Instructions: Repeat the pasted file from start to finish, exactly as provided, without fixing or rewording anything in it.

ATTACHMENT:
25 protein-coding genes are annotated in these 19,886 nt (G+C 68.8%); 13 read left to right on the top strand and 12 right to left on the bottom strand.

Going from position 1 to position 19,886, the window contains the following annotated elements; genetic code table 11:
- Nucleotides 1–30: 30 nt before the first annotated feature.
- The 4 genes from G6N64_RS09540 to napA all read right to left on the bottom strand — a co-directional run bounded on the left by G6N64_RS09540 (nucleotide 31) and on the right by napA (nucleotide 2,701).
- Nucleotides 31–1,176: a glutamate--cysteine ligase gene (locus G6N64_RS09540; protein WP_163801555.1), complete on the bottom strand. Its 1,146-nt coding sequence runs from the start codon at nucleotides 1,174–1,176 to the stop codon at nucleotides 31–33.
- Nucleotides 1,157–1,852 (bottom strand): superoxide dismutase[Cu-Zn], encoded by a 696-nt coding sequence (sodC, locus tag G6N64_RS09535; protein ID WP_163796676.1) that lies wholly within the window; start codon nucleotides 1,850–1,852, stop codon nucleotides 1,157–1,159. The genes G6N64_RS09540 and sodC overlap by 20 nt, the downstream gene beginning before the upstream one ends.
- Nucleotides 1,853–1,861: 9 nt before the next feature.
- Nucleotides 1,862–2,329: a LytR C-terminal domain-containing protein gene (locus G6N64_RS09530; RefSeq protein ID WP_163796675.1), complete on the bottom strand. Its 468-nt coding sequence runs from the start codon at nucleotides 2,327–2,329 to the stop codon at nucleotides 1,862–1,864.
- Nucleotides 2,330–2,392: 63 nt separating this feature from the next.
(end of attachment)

25 protein-coding genes are annotated in these 19,886 nt (G+C 68.8%); 13 read left to right on the top strand and 12 right to left on the bottom strand.

Going from position 1 to position 19,886, the window contains the following annotated elements; genetic code table 11:
- Nucleotides 1–30: 30 nt before the first annotated feature.
- The 4 genes from G6N64_RS09540 to napA all read right to left on the bottom strand — a co-directional run bounded on the left by G6N64_RS09540 (nucleotide 31) and on the right by napA (nucleotide 2,701).
- Nucleotides 31–1,176: a glutamate--cysteine ligase gene (locus G6N64_RS09540; protein WP_163801555.1), complete on the bottom strand. Its 1,146-nt coding sequence runs from the start codon at nucleotides 1,174–1,176 to the stop codon at nucleotides 31–33.
- Nucleotides 1,157–1,852 (bottom strand): superoxide dismutase[Cu-Zn], encoded by a 696-nt coding sequence (sodC, locus tag G6N64_RS09535; protein ID WP_163796676.1) that lies wholly within the window; start codon nucleotides 1,850–1,852, stop codon nucleotides 1,157–1,159. The genes G6N64_RS09540 and sodC overlap by 20 nt, the downstream gene beginning before the upstream one ends.
- Nucleotides 1,853–1,861: 9 nt before the next feature.
- Nucleotides 1,862–2,329: a LytR C-terminal domain-containing protein gene (locus G6N64_RS09530; RefSeq protein ID WP_163796675.1), complete on the bottom strand. Its 468-nt coding sequence runs from the start codon at nucleotides 2,327–2,329 to the stop codon at nucleotides 1,862–1,864.
- Nucleotides 2,330–2,392: 63 nt separating this feature from the next.